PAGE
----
Monday, October 29, 2012

One Last Chore Before the Storm

Day 241
The Daily DuBrule

Today is my husband's birthday and the one year anniversary of the October snowstorm that caused so much damage in 2011. Ironically, another storm of the century is blowing outside, dubbed Frankenstorm by the weather forecasters. Yesterday I spent a long time bringing things in and tidying up the yard to prepare. Not that you can really prepare for hurricane force winds, but you can try. I put the tomato stakes in their bins in the garage. I brought in all the lanterns and candleholders. The lawn furniture got stored for the winter. Potted plants and all of the halloween decorations-check. By noon I was done but filled with nervous energy. So I proceeded to dig and divide my garden. 

It seemed crazy to do this work the day before Frankenstorm but why not. So many of my plants have been cut down and I could see even more problems that I needed to deal with. A giant yellow yarrow swallowed up by mountain mint was dug up, weeded out, and reset on high ground in my new berm garden. All of the chives were placed in a neat cluster at the front of the now newly liberated, empty bed that is free of gooseneck loosestrife and waiting for the peach tree to be planted after the winds die down. Jerusalem artichokes were harvested, thus thinning the clump to prevent the blueberries and hydrangea tree from being swallowed up. I even climbed inside of a huge forsythia that straddles the property line and carefully removed the bittersweet and wrapped it in a huge tarp, ready to toss in the dumpster later in the week. I didn't realize it was there until the berries turned orange. Horrors! Not that this effort will make much of a difference as the entire back hillside of mine and all of my neighbor's properties is covered with trees engulfed in bittersweet, most of them lying down after last year's snowstorm. But it made me feel good. 

Every time I thought I was done I just kept going. Edging beds, digging up ground ivy, digging out self-sown clumps of bronze fennel that landed in the wrong spot, cutting back peonies and hostas... I just kept wandering around my property with my garden sickle and pruning shears, filling wheelbarrow after wheelbarrow, cleaning up and taking stock of my garden.

The very last thing I did was cut nearly 100 stems of my precious 'Lucie's Pink' mums and bring them in the house. They are in perfect bloom, a few flowers open and many buds on every branch. I couldn't bear the thought of them being shredded by the wind and pummeled by the rain. They now fill my house with cheerful color as I hunker down and ride out this storm.

Saturday, October 27, 2012

My Lucies

Day 240
The Daily DuBrule

The year before I started Natureworks, in 1982, I began gardening for a German woman who lived around the corner from me, Lucie Carlin. Lucie had the most amazing garden I had ever seen. It was wild and romantic and pretty and blew apart all of the rules I had learned about gardens. I fell in love with the garden and adopted Lucie as my surrogate grandmother. I cared for her garden every week for the next 15+ years, often on my day off as my business got crazier. Not only would I garden for Lucie, I would do her grocery shopping, go out to lunch, sit late into the evenings and share food and wine as the sun set over the bay in front of her house, I even took her to Foxwoods casino when it opened! She opened my eyes and my heart to so much.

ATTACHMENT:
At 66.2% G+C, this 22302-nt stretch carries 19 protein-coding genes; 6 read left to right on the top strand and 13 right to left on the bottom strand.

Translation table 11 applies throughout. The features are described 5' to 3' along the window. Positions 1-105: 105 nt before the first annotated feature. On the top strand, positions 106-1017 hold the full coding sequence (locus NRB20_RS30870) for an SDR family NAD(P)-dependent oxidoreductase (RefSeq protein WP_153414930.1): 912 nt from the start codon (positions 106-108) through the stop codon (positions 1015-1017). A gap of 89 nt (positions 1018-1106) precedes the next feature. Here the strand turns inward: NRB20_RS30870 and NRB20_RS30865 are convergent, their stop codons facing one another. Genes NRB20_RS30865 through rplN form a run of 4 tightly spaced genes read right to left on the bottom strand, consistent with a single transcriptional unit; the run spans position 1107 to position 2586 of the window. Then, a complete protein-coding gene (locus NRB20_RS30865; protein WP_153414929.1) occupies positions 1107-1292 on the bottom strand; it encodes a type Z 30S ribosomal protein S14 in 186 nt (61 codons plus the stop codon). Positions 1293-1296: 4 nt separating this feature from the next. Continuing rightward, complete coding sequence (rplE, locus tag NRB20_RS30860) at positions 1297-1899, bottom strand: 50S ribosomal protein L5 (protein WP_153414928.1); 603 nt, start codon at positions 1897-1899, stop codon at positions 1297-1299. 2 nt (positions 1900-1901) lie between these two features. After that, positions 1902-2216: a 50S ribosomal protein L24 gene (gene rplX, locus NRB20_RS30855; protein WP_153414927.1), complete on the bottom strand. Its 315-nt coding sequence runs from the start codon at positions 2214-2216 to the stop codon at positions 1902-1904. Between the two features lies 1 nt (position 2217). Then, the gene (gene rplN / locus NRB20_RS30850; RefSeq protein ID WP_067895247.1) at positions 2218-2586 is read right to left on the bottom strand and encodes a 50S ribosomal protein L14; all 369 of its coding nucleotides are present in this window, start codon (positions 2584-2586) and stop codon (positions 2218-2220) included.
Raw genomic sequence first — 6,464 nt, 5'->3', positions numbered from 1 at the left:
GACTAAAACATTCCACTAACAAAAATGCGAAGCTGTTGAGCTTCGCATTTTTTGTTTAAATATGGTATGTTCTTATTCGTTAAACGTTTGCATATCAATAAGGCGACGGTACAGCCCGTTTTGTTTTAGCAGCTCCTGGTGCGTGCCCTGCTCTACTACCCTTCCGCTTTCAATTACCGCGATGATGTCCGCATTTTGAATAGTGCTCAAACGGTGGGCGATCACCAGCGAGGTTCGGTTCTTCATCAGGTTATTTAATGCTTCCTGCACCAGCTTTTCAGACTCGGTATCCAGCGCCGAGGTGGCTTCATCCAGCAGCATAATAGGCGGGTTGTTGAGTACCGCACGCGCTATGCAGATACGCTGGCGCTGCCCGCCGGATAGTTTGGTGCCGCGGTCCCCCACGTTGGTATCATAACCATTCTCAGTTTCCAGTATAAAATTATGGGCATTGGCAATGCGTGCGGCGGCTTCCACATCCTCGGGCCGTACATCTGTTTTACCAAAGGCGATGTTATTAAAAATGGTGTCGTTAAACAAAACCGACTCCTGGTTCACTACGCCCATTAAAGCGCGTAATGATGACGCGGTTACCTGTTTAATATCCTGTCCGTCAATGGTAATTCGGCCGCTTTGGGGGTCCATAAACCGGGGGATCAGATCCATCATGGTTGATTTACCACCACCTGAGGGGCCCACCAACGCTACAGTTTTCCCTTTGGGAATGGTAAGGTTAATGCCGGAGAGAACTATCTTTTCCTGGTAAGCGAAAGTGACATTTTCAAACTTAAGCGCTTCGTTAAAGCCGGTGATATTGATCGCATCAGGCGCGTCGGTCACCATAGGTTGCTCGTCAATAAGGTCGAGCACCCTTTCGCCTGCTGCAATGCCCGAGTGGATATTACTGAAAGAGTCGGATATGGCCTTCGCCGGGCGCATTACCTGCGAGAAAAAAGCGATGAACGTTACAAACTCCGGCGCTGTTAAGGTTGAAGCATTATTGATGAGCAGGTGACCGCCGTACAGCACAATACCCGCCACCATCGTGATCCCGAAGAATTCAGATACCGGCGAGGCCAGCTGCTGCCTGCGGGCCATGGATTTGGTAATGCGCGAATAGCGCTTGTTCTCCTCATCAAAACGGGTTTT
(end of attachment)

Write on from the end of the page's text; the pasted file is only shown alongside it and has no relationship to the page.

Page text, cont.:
I remember fondly the first time I tried to edge and weed her gardens. She would follow me around and watch me with an eagle eye. Those violets I thought were weeds in the front of the bed? Those seeds were brought over from Germany decades ago. The irises belonged to "the aunts" who had owned the cottage in the 50's. The peonies too. The buttercups were meant to weave in amongst the orange poppies; they weren't weeds, they were part of the tapestry in June. Together we grew this garden. I was the digger and the bender and the hauler. Lucie was the inspiration and creative director. Not that she knew the names of most of her flowers. She just knew that she needed more strong pink there and we need more of those blue plants right there. It didn't matter if there was a giant rock or tons of other plants that had just been cut back or gone dormant in that spot. If we needed a mass of deep blue, I found a way to put it in. 

As the growing season wound down each year we would look forward to the blooming of her deep pink mums. These were not just any mums. They didn't even start blooming until the very end of October and if the weather cooperated, there would be flowers lingering on Thanksgiving. They were very distinctive with a little ear-like pink petals sticking up in the center of some of the flowers. By giving them one hard cut back in June, they would be about 18" tall. They also were really hardy. Not only did they come back every spring, they spread and were easily divided and moved around the garden. I named them 'Lucie's Pinks'. Lucie called them "My Lucies". She would say, as I walked down the hill and entered her cozy little cottage "My Lucies are flowering!" I even brought divisions to a CT nursery and had them propagate them and introduce them to the industry. Actually, I would say it was re-introduce them as I am convinced they were from the line of early Korean mum hybrids bred by Bristol nurseries. When I would show pictures of this amazing, late blooming pink mum in slide shows around the state, someone would usually come up to me and tell me that her grandmother had the exact same mum in her yard. Lucie was so excited that this mum was being grown professionally. They even made a plastic tag for it with her name on it!

Eventually, this local nursery stopped growing this mum for me. I occasionally dig and pot up some plants to sell at Natureworks if asked. I have, in the meanwhile, planted it in my own gardens and given divisions to many of my friends. When they start to flower we call each other up and share the joy that 'Lucie's Pink' mums have continued to give us each year.